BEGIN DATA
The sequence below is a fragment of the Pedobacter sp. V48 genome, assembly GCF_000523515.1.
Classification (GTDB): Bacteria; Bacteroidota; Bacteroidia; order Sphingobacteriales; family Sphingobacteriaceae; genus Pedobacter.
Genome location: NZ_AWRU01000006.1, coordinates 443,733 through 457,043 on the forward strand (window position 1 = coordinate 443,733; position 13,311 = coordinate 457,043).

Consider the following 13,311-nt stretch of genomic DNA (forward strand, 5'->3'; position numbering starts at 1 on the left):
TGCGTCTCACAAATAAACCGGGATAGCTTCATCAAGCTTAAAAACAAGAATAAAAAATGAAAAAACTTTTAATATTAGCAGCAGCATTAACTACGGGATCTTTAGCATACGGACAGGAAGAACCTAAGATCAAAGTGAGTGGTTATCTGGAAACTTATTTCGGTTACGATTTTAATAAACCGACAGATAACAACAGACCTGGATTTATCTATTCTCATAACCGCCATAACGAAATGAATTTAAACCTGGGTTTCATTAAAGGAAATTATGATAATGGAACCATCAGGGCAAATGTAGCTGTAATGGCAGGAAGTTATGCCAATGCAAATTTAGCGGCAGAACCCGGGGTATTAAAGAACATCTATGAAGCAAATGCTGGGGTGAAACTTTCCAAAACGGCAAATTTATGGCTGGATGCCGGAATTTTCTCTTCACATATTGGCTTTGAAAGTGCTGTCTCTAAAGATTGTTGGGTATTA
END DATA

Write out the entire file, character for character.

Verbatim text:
The sequence below is a fragment of the Pedobacter sp. V48 genome, assembly GCF_000523515.1.
Classification (GTDB): Bacteria; Bacteroidota; Bacteroidia; order Sphingobacteriales; family Sphingobacteriaceae; genus Pedobacter.
Genome location: NZ_AWRU01000006.1, coordinates 443,733 through 457,043 on the forward strand (window position 1 = coordinate 443,733; position 13,311 = coordinate 457,043).

Consider the following 13,311-nt stretch of genomic DNA (forward strand, 5'->3'; position numbering starts at 1 on the left):
TGCGTCTCACAAATAAACCGGGATAGCTTCATCAAGCTTAAAAACAAGAATAAAAAATGAAAAAACTTTTAATATTAGCAGCAGCATTAACTACGGGATCTTTAGCATACGGACAGGAAGAACCTAAGATCAAAGTGAGTGGTTATCTGGAAACTTATTTCGGTTACGATTTTAATAAACCGACAGATAACAACAGACCTGGATTTATCTATTCTCATAACCGCCATAACGAAATGAATTTAAACCTGGGTTTCATTAAAGGAAATTATGATAATGGAACCATCAGGGCAAATGTAGCTGTAATGGCAGGAAGTTATGCCAATGCAAATTTAGCGGCAGAACCCGGGGTATTAAAGAACATCTATGAAGCAAATGCTGGGGTGAAACTTTCCAAAACGGCAAATTTATGGCTGGATGCCGGAATTTTCTCTTCACATATTGGCTTTGAAAGTGCTGTCTCTAAAGATTGTTGGGTATTA